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The Vatican is embarking on a project to restore and digitize its archive of more than 8 million photographic images. The images, which date to the 1930s, comprise a unique visual history of seven pontificates. But many of the negatives have been damaged by handling and poor storage, officials said.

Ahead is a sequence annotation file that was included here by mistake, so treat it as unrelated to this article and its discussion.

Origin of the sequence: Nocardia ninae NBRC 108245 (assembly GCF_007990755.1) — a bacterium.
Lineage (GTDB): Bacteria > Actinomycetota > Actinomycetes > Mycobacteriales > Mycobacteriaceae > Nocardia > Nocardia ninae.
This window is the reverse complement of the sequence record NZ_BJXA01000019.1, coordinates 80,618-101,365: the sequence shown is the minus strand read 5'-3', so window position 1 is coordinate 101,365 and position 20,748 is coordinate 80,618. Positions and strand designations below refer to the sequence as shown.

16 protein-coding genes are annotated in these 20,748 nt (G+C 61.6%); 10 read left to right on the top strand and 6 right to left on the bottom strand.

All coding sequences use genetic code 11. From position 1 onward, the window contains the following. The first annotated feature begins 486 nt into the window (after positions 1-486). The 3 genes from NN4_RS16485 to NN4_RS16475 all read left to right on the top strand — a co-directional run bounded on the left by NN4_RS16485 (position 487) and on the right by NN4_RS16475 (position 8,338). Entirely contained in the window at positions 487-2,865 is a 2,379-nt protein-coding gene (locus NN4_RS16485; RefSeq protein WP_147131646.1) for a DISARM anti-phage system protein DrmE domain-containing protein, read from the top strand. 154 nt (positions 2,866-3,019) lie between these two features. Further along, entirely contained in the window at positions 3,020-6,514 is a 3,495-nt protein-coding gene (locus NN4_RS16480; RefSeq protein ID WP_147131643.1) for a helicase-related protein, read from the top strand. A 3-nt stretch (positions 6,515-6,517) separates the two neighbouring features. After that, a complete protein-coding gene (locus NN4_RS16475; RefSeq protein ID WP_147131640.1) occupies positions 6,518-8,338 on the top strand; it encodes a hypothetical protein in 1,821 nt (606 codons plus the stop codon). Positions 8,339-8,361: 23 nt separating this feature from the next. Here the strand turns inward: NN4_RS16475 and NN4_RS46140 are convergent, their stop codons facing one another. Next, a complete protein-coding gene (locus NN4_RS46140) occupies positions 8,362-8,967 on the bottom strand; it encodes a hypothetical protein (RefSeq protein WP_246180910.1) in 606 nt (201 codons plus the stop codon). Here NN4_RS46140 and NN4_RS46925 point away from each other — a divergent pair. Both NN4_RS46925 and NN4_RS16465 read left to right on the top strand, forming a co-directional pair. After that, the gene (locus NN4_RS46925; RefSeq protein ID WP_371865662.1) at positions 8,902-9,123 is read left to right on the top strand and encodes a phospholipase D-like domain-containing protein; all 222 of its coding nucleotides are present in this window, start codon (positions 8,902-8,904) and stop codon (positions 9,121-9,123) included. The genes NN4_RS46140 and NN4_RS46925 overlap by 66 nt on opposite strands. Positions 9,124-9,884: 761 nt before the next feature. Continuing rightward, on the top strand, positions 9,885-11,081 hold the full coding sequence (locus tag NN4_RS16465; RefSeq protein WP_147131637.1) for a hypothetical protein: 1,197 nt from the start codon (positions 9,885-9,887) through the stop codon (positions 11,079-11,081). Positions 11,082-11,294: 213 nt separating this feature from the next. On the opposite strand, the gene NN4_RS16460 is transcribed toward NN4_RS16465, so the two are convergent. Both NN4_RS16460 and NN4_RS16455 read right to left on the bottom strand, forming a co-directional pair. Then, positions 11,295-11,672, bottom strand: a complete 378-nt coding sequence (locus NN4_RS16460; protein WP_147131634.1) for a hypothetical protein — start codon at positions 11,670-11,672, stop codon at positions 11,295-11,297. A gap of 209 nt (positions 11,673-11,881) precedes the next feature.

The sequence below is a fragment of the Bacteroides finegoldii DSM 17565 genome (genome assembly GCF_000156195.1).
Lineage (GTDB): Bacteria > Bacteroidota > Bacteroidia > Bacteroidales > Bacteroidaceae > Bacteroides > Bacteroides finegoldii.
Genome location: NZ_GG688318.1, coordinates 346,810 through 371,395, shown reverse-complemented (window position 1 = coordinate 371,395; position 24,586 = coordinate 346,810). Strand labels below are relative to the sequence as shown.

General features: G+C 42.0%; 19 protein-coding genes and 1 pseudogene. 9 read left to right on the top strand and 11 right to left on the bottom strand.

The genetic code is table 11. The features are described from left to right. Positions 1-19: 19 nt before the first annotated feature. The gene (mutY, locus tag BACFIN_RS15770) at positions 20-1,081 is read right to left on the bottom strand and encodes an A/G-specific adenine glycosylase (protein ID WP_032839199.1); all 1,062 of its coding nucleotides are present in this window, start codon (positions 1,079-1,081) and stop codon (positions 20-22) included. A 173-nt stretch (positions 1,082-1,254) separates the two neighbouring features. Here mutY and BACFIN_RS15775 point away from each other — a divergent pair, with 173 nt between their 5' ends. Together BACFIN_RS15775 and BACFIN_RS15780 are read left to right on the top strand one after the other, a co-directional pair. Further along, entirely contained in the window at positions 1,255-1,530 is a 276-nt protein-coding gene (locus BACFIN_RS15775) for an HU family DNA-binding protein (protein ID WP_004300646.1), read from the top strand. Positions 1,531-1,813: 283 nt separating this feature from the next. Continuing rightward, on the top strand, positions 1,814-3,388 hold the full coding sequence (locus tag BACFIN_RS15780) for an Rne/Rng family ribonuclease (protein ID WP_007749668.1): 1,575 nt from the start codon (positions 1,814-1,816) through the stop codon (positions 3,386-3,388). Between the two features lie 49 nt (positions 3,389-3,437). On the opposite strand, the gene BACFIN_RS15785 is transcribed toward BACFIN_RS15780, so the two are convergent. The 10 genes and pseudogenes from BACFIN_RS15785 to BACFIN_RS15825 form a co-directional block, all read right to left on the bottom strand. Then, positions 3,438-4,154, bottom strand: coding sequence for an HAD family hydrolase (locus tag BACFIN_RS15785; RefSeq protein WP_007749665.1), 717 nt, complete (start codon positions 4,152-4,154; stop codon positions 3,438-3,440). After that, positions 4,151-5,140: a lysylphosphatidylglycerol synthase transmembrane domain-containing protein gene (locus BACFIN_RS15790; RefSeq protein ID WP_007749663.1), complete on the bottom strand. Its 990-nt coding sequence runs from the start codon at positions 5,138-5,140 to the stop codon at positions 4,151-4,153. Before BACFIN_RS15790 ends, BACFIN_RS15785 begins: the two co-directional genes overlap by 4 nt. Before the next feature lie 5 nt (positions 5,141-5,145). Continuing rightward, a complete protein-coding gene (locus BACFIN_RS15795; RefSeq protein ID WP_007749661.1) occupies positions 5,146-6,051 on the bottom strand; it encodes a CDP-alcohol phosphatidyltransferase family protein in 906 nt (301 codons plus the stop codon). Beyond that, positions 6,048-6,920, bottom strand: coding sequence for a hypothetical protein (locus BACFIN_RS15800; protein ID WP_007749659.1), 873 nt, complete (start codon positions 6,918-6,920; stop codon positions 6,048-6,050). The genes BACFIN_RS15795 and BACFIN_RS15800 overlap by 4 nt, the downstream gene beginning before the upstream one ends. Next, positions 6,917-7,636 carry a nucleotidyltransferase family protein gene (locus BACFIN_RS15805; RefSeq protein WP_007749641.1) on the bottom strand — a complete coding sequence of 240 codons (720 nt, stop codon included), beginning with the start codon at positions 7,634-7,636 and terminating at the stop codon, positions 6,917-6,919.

The restoration project, unveiled at a news conference Dec. 7, will take at least five years. The negatives -- including early glass plate negatives -- will be cleaned and scanned for digital preservation, and a new storage facility will control temperature and humidity levels to prevent future damage. The archive had its beginnings in the 1930s, when Rome photographer Francesco Giordani set up a photo studio near the Vatican and was called to do various portraits of Pope Pius XI. He was called more and more often when the Vatican newspaper began publishing photos in its pages, and by the 1960s, his archive was already immense. When Giordani retired in 1977, the photo archive was left with the Vatican, which didn't really know what to do with the collection. After being temporarily housed at the Vatican Museums and elsewhere, it was entrusted to the offices of L'Osservatore Romano, the Vatican newspaper.
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